Curly ribbons of home made fresh nettle pasta

Hello! We’re almost in the middle of February and for those, who enjoy gardening, it is time to help nature, starting to prepare the soil for the new Spring dress. On the ground, in the garden, among sleeping plants and trees, it is pretty common to find some growing plants of nettle to uproot. The nettle is a wild stingy herb, well known since ancient times, for its peculiar texture, the production of natural fibre and healthy benefits. Often, it is also used in the kitchen for making home made pasta, which turns to be a delicate dish worth to try.

Portions provided here can be for a couple of people. First of all, wash the tender stingy leaves of nettle in cold water thoroughly (be careful, use gloves!). Secondly, cook the nettles into boiling water for few minutes. Add a sprinkle of salt in the end. Thirdly, strain from the water and work the nettles in a food processor to have a thick mixture. Fouthly, mix 160 gr of processed nettles with 70gr of organic wholemeal flour (I used local ground stoned Senatore Cappelli quality) and 80 gr of yellow semolina. Since the nettles have water in their own texture, it shouldn’t be necessary to add more water for the kneading process. No eggs are necessary, since, according to Apulia culinary traditions, we do not use eggs in home made pasta making. Besides, we like to have a very light pasta dish. Add little more flour, if necessary, for a well compact mixture. Fifthly, make sheets of pastry (help yourself with a nonna papera machine, positions n. 3 or 4 for thickness) and then long stripes of nettle pasta, which you will roll up around your finger for having curly ribbons like I did in the picture. Then, leave the nettle pasta to rest for 5/6 hours or for a night.

At lunch or dinner time, the curly ribbons will take only 2/3 minutes into boiling salt water to be cooked “al dente”. I served them warm with a fresh moist tomato sauce and a sprinkle of pecorino di Pienza cheese. Of course you may serve with a different sauce you prefer.

Wishing everybody to enjoy this delicate dish, which perhaps might be an inviting, very simple, romantic idea to prepare by yourself for your loved one on Valentine’s day.

Home-made ravioli and the vegetable garden in the wintertime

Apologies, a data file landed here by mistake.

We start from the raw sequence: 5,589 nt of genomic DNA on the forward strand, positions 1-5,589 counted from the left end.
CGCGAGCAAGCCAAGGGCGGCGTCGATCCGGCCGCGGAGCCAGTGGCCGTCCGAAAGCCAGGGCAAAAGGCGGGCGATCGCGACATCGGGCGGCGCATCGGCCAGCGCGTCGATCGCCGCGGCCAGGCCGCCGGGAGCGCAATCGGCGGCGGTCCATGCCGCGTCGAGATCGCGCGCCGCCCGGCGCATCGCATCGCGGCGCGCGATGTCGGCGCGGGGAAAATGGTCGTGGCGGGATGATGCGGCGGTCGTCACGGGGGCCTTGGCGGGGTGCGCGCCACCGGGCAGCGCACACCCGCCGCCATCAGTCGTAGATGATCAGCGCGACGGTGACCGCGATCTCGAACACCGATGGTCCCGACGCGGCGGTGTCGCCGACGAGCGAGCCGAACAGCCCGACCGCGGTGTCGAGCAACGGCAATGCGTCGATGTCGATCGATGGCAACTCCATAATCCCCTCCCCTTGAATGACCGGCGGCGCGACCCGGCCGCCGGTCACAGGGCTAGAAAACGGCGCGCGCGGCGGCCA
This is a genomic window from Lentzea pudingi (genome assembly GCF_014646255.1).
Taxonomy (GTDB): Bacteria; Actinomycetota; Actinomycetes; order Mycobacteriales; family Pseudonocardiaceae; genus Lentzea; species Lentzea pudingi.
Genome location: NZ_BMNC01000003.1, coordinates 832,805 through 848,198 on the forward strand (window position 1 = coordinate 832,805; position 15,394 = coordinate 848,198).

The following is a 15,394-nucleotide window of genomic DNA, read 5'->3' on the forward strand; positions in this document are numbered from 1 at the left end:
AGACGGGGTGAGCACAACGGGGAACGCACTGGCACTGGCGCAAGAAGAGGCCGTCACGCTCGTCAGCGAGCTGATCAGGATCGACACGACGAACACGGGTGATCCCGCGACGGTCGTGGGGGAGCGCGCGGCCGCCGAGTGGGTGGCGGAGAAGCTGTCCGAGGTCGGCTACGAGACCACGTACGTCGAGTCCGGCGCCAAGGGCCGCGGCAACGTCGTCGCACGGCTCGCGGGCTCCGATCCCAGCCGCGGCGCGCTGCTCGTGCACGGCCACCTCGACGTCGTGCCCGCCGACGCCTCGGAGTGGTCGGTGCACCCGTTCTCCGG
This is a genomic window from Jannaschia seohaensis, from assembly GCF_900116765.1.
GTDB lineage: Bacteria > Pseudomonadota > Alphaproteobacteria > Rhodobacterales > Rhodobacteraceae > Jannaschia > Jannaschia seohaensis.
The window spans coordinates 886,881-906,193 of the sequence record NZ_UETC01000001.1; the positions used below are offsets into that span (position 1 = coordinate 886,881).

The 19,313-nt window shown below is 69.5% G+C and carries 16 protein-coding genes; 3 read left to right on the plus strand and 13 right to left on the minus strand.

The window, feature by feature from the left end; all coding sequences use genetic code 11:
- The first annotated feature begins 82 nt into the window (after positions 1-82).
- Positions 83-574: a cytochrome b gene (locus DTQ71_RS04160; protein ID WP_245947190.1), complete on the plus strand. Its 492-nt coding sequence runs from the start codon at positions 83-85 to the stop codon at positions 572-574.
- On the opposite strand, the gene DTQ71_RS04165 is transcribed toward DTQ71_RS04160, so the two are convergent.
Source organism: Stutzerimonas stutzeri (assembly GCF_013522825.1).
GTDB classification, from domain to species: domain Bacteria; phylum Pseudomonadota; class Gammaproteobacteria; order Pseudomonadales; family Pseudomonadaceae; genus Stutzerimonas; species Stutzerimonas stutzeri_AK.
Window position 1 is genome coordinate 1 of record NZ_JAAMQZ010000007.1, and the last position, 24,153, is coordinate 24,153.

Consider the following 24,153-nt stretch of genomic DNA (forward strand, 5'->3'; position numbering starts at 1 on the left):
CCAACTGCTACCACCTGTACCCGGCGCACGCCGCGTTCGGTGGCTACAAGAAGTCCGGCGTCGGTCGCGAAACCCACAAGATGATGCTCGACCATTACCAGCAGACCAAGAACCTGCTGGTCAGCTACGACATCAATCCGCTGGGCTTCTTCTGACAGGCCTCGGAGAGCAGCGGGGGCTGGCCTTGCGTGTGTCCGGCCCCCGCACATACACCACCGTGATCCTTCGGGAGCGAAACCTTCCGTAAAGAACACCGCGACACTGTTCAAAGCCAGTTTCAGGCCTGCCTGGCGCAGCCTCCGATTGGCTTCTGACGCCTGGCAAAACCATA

It is the third Advent week, and it is less than ten days for Christmas day. Outside, in the garden, the air is crisp and invites to have a cup of warm coffe in your hands. Three small candles brings light into the darkness of the early morning. Soon, the sunrise will fill the sky with its golden pink brightness. Winter season is just behind the corner and, according to the good agricultural practice, fruit trees need to be pruned in order to be prepared for the new Springtime. Since every season has its own crops, now it is time for beautiful plants of cardoon in our vegetable garden, they are ideals for warm tasteful soups and, at this proper, in Apulia, Southern Italy, it is common to cook cardoons in many different ways. The recipe, I am going to make today, combines, calling to a culinary harmony, savours and food products of the Northern regions with those coming from the South. Step by step, we are going to build the dish, by adding the ingredients it needs.

   First of all, let’s work a mixture made of good ecological flour and water and make sheets of pasta for ravioli. I have used 200/ 250 gr of Senatore Cappelli flour and about a glass of water. You can help yourself by using a manual Nonna Papera machine for home-made fresh pasta at first, then choose to use a fan-shaped mould for ravioli or simply use a glass to make discs and, in the end, once the filling is in the center of the disc, press the tips of a fork to seal along the border of ravioli. 

DSC_2932 sfoglia

As for the filling, make a mixture made with mashed local potatoes (at this proper, I steamed  Sieglinde potatoes, a variety that is firm on cooking and has high nutritional values), add a sprinkle of salt and pepper, chopped onion lightly fried into extravirgin olive oil, a couple of soup spoons of grated local ‘pecorino’ (sheep milk) cheese, small cubes of Speck from Alto Adige and raclette cheese, rosemary. Fill the center of the raviolo disc and close it in the way suggested above.

DSC_2940 ravioli

   The third step is to prepare the cardoon cream. Sauté the cardoons and some cherry tomatoes in extra virgin olive oil and then add vegetable bouillon. Keep on cooking the cardoons until they are tender and then make a cream with them, by adding a couple of spoons of crème fraîche and tasteful pecorino cheese.

   Cook ravioli in salted boiling water, strain and serve them very warm on a plate with the smooth cardoon cream. Decor the dish with some fresh rosemary and ‘buon appetito’, bon appétit, smaklig måltid!

Wishing everybody a good third Advent week